Introduction Overseas regulators Regulatory intervention Not limited to entertainment industry Building on old concepts Three pillars Implications

Introduction

In recent years, there has been a selection of work-style reforms in Japan, as well as a general move away from lifetime employment and a welcoming of more diversified ways of working, such as self-employment. In this context, the Japan Fair Trade Commission (JFTC) published its Report of Study Group on Human Resource and Competition Policy on 15 February 2018. A dedicated study group, consisting of 12 members, was formed within the JFTC's Competition Policy Research Centre in August 2017 for the purpose of analysing the application of the Anti-monopoly Act to human resource (HR) practices for individual workers.

In the report, 'individual workers' are defined and referred to as "service providers", and typical examples include freelancers (eg, IT experts, journalists, editors, writers, animators, designers and consultants), as well as athletes and entertainers, who are not necessarily covered by Japanese labour laws. Before publication of the report, the study group held six meetings and conducted hearings and web-based surveys with approximately 90 stakeholders.

Overseas regulators

The United States is at the cutting edge of this area and has a history of enforcement and court judgments, particularly in the IT industry, which has made non-poaching agreements illegal. In October 2016 the US Department of Justice and the Fair Trade Commission introduced Antitrust Guidance for Human Resource Professionals, which stated that:

An agreement among competing employers to limit or fix the terms of employment for potential hires may violate the antitrust laws if the agreement constrains individual firm decision-making with regard to wages, salaries, or benefits; terms of employment; or even job opportunities.(1)

EU countries have also been active in investigating the sports sector and various court cases have analysed the transfer of professional sports players from an antitrust perspective. The JFTC has been aware of these developments and the publication of the report demonstrates how the JFTC has been looking to other overseas regulators and trying to emulate some of their approaches.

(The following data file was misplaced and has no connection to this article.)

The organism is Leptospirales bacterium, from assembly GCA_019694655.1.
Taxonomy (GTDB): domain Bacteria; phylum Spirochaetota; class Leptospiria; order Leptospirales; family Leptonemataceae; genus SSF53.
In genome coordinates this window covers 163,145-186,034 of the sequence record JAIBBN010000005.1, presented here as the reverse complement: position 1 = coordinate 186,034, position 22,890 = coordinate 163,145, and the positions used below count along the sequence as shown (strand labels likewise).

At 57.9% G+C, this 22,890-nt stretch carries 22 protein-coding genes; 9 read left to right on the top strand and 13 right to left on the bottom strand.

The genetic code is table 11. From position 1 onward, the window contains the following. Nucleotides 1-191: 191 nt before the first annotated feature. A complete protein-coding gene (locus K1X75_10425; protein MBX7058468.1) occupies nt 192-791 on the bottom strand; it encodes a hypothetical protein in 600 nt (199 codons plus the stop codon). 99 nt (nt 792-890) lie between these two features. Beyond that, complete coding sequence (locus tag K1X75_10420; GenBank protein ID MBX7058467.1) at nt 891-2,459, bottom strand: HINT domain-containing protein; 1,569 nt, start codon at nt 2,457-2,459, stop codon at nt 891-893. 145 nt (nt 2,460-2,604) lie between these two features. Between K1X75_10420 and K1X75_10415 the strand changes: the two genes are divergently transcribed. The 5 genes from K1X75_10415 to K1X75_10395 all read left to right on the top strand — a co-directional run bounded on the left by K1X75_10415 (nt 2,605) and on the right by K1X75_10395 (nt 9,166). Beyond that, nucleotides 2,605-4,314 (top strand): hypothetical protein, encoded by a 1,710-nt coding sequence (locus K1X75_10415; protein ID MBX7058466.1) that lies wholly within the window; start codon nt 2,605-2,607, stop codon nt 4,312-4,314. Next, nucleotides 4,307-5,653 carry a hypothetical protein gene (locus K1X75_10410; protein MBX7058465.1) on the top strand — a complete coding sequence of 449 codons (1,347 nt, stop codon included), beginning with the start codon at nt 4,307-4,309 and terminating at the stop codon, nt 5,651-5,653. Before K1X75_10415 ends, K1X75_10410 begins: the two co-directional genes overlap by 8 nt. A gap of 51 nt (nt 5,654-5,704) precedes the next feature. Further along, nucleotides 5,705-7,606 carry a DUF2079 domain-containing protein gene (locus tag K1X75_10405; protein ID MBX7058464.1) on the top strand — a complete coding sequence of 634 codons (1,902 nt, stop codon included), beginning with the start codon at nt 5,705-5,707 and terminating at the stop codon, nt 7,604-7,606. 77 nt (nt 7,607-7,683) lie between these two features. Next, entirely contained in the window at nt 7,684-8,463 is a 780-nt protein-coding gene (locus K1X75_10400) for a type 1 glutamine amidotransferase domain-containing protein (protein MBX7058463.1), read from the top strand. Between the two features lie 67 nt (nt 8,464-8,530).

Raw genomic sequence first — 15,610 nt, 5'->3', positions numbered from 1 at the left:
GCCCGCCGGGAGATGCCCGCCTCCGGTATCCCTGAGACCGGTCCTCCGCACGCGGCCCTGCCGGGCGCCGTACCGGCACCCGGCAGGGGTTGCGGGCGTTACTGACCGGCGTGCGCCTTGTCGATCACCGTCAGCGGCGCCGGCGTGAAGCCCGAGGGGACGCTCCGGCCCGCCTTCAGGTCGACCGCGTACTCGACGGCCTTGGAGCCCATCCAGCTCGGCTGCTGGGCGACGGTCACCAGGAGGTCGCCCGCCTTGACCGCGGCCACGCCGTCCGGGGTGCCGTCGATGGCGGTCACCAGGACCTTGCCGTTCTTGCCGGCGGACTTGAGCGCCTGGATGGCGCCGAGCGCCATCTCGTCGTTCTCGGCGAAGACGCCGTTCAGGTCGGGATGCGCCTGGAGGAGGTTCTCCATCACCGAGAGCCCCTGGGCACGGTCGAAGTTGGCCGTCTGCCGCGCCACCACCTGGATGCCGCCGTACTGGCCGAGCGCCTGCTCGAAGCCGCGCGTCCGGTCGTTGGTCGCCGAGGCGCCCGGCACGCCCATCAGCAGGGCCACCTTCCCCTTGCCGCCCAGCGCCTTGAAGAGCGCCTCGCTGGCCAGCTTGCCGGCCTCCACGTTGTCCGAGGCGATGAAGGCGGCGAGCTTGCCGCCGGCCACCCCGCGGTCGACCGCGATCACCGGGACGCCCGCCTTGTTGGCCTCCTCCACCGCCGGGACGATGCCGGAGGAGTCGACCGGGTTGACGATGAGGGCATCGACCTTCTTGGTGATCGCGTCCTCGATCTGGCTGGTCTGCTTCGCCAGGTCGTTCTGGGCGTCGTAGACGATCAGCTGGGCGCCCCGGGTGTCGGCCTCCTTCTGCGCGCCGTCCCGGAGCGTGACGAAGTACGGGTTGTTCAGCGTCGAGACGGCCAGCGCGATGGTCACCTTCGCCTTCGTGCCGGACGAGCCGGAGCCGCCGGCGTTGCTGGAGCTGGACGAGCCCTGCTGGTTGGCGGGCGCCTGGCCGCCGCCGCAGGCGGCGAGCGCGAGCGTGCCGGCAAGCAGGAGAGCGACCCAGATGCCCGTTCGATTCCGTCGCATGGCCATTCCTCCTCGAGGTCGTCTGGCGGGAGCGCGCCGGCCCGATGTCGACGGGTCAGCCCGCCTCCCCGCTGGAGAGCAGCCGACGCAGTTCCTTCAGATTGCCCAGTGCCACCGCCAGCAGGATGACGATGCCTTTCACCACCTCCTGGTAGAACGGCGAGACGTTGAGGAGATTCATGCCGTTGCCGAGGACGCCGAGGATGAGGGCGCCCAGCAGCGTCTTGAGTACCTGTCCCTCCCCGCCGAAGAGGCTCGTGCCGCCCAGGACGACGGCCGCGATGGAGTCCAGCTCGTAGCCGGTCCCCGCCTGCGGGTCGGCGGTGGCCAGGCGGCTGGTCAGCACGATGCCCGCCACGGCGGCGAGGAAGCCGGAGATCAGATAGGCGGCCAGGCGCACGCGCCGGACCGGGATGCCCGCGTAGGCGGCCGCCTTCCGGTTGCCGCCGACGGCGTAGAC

Regulatory intervention

Japan's entertainment industry has a unique market environment where talent management agencies are extremely powerful and entertainers are in a much weaker position – many agencies have service agreements with their entertainers and therefore entertainers could technically fall within the scope of the report as service providers.

There are frequently stories in the news of entertainers having problems with their agencies or former agencies. Since 2016, this issue has been particularly visible in the public domain, including the issue relating to one of the most iconic J-pop groups, SMAP.

Japanese media reports that the large entertainment agencies tend to harass their former entertainers that have become independent or moved to a different agency, in an attempt to restrict opportunities to appear on television or to impose severe restrictions or working conditions on their existing entertainers. For example, the media recently reported that some entertainers are subject to long-term 'slavery' contracts with their agencies or malicious media coverage after moving to a new agency. Although such problems have existed for a long time, a rights protection association for entertainers, the Japan Entertainers' Rights Association, was only recently established.

So far there is no evidence that the JFTC has ever completed a dawn raid on any entertainment agency. However, there have been rumours that the JFTC initiated an investigation into the entertainment industry for possible violation of the Anti-monopoly Act as early as 7 July 2017 when such news was broadcast on television. This was soon followed by the JFTC's official announcement on 12 July 2017 that it would form a study group for HR and competition policy.

Not limited to entertainment industry